“Reconciling Irreconcilable Differences” Sermon Notes from Ash Wednesday

Updated: Mar 4



New Revised Standard Version (NRSV)

2 Corinthians 5:20b-6:10

5:20b We entreat you on behalf of Christ, be reconciled to God. 5:21 For our sake he made him to be sin who knew no sin, so that in him we might become the righteousness of God. 6:1 As we work together with him, we urge you also not to accept the grace of God in vain. 6:2 For he says, "At an acceptable time I have listened to you, and on a day of salvation I have helped you." See, now is the acceptable time; see, now is the day of salvation! 6:3 We are putting no obstacle in anyone's way, so that no fault may be found with our ministry, 6:4 but as servants of God we have commended ourselves in every way: through great endurance, in afflictions, hardships, calamities, 6:5 beatings, imprisonments, riots, labors, sleepless nights, hunger; 6:6 by purity, knowledge, patience, kindness, holiness of spirit, genuine love, 6:7 truthful speech, and the power of God; with the weapons of righteousness for the right hand and for the left; 6:8 in honor and dishonor, in ill repute and good repute. We are treated as impostors, and yet are true; 6:9 as unknown, and yet are well known; as dying, and see--we are alive; as punished, and yet not killed; 6:10 as sorrowful, yet always rejoicing; as poor, yet making many rich; as having nothing, and yet possessing everything.


Notes:


  • Irreconcilable differences: a term we often hear in the context of couples who find they must part ways for any number of reasons. There is a situation that could just not be worked out. Marriages end; friendships end over the fact that human relationships can be hard and sometimes plagued by irreconcilable differences.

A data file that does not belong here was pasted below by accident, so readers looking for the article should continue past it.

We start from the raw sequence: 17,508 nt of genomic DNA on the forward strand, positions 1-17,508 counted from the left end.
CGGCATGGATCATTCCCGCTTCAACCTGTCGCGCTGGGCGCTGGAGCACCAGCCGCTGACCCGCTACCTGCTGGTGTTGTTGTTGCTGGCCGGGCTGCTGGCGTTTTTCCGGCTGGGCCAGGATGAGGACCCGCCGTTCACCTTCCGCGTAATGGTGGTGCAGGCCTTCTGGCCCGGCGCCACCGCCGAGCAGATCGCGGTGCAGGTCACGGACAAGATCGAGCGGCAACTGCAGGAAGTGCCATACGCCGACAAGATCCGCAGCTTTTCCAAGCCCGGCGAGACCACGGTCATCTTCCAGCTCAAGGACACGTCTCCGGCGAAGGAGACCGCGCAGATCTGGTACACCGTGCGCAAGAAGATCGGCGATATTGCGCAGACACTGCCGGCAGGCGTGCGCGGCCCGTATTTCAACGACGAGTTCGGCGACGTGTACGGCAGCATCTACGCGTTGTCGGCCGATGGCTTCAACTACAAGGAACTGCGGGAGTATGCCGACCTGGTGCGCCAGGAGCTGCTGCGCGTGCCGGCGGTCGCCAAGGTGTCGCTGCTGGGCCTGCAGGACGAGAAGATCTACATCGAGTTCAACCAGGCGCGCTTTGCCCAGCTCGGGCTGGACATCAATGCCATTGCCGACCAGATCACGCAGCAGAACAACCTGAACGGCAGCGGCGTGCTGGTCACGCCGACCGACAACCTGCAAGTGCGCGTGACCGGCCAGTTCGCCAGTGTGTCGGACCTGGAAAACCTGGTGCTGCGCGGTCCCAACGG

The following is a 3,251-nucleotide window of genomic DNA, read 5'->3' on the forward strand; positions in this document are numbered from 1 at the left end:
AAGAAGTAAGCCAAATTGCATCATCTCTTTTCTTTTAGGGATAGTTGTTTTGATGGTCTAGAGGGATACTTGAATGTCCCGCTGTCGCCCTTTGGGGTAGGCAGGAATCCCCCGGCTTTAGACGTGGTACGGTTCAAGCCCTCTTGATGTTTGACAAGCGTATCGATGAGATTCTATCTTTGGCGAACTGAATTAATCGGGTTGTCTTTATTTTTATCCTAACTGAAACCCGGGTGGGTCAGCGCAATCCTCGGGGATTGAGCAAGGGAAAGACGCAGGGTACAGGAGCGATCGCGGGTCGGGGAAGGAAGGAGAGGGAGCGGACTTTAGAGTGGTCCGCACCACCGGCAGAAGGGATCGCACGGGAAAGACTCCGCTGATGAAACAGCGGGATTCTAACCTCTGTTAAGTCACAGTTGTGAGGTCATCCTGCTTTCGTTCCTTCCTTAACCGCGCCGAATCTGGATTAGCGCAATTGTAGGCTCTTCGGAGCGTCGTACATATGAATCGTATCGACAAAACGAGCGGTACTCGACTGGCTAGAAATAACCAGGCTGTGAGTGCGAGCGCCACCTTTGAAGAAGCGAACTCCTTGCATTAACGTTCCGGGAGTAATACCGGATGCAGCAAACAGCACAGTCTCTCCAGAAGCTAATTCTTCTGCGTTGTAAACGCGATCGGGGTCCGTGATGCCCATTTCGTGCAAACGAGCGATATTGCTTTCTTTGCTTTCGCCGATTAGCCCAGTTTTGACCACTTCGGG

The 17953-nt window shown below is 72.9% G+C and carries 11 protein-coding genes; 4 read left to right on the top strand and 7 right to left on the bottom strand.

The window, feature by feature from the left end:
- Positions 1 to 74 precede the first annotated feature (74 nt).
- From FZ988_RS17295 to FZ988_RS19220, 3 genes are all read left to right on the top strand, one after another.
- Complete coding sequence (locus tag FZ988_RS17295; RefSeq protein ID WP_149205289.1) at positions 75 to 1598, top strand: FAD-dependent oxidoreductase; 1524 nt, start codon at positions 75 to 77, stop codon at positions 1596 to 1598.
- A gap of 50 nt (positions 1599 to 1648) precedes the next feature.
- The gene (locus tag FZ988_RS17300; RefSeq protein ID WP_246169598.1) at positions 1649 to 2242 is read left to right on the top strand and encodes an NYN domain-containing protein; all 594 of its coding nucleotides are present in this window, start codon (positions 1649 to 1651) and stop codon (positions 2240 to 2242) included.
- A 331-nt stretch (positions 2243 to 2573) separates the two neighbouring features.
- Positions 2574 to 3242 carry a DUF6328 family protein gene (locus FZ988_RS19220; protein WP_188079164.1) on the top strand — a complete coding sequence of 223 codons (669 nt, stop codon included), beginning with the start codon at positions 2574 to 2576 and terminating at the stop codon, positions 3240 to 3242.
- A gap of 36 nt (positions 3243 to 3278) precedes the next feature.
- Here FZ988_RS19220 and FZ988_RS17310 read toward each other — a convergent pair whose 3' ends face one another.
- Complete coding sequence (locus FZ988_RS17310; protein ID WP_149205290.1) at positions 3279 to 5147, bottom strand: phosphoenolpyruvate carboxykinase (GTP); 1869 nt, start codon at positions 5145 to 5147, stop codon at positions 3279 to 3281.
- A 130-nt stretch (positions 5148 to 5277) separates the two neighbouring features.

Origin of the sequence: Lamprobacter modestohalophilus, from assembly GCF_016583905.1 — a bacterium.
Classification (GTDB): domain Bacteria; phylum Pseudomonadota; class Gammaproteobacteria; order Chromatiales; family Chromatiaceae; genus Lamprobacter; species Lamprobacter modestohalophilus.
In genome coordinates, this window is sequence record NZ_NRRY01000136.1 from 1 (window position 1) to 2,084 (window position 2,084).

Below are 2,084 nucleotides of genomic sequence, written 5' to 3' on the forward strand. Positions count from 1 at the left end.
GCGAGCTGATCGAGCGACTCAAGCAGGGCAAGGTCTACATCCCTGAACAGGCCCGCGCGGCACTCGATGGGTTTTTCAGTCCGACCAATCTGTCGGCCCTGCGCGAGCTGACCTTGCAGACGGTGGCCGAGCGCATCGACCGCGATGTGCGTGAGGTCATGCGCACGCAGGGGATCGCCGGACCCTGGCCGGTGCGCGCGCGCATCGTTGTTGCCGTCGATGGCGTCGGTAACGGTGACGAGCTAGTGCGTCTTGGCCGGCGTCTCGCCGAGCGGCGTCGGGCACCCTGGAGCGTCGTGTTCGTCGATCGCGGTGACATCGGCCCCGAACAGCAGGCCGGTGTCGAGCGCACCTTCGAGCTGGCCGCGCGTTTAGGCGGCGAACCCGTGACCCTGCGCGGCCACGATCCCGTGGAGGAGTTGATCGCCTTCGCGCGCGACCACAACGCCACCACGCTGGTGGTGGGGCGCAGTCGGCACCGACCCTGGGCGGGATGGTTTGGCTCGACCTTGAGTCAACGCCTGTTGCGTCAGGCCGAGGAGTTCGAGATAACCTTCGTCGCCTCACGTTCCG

• It is this matter of reconciliation that is at the heart of 2 Corinthians. “All this is from God, who reconciled us to himself through Christ, and has given us the ministry of reconciliation” (5:18). This is great news because after all, when God saw how humanity was behaving time and again, God could have thrown up hands saying I give up—these folks are irreconcilable! Instead, God reached across time and space to create a bridge back to God—to the quiet center of God’s heart.

  • God did this through Jesus, making “him to be sin who knew no sin, so that in him we might become the righteousness of God.” V. 21

  • On Ash Wednesday, the beginning of the season of Lent, we acknowledge what it is that separates us from God, both as individuals and collectively—that we might more fully be able to rejoice in the gift of reconciliation on Easter.

  • A key step in the process of reconciliation is facing up to what has gone wrong. But that is hard to do. How many of us, in an effort to lose weight- know we have been splurging, so we don’t weigh ourselves. We don’t want to look at the scale. We avoid going to the doctor after having been told to change habits at last year’s physical, or we don’t check debit card statements or credit card balances because we know we have spent beyond our budget. It is hard to face the music, to admit there is a problem, to feel like we have failed.